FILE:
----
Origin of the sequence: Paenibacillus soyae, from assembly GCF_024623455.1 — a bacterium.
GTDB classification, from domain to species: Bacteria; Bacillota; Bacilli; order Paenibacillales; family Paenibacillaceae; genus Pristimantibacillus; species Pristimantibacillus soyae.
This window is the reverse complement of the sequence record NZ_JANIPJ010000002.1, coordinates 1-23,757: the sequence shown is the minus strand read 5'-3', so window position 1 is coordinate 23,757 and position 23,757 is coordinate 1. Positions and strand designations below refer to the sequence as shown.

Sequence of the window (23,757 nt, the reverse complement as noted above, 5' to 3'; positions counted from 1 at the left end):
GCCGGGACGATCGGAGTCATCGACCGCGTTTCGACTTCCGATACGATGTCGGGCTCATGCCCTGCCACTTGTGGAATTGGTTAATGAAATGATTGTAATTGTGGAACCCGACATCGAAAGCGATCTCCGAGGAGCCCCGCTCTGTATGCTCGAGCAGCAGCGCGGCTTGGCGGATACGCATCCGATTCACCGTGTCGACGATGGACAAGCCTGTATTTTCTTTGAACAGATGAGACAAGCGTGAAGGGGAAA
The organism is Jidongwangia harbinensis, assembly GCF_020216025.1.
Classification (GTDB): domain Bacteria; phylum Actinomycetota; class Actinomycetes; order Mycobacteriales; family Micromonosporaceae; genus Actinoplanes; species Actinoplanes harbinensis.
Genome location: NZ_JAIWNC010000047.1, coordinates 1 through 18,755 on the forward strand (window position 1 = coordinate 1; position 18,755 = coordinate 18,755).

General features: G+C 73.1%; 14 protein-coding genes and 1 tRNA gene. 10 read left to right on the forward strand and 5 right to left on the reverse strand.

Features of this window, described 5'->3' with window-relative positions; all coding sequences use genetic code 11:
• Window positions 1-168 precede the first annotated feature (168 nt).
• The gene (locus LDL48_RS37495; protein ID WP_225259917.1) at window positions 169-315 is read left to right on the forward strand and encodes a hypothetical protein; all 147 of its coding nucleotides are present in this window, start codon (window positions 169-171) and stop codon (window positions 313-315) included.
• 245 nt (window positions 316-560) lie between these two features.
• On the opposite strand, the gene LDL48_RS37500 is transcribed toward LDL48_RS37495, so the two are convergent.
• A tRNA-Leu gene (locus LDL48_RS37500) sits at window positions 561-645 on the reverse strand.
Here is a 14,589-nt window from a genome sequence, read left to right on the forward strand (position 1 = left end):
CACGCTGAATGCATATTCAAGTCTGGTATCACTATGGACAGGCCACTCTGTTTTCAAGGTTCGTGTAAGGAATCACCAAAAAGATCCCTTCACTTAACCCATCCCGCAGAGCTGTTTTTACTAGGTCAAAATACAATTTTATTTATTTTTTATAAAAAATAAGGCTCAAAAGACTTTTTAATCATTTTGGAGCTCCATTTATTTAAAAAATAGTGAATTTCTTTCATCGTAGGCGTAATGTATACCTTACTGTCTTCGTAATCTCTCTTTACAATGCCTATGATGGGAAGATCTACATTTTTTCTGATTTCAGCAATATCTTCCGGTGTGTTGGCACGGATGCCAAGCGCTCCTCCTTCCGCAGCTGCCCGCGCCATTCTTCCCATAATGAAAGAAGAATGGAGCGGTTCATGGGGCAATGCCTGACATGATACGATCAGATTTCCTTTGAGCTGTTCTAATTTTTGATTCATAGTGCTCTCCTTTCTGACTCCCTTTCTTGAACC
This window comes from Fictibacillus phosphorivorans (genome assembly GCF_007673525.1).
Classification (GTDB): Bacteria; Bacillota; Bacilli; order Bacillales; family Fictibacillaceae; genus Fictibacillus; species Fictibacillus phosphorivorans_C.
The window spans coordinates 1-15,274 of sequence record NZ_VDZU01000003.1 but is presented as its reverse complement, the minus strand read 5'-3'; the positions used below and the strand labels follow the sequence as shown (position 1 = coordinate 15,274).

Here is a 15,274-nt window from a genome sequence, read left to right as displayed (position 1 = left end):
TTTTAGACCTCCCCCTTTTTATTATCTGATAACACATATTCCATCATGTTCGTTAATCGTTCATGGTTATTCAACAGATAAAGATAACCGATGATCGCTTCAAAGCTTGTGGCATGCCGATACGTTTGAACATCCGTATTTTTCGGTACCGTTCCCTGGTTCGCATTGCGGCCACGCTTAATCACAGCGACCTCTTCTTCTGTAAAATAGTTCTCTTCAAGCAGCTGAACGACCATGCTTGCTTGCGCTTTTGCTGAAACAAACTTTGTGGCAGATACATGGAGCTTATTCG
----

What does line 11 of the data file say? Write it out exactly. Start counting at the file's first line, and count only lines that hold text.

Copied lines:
• Window positions 1-168 precede the first annotated feature (168 nt).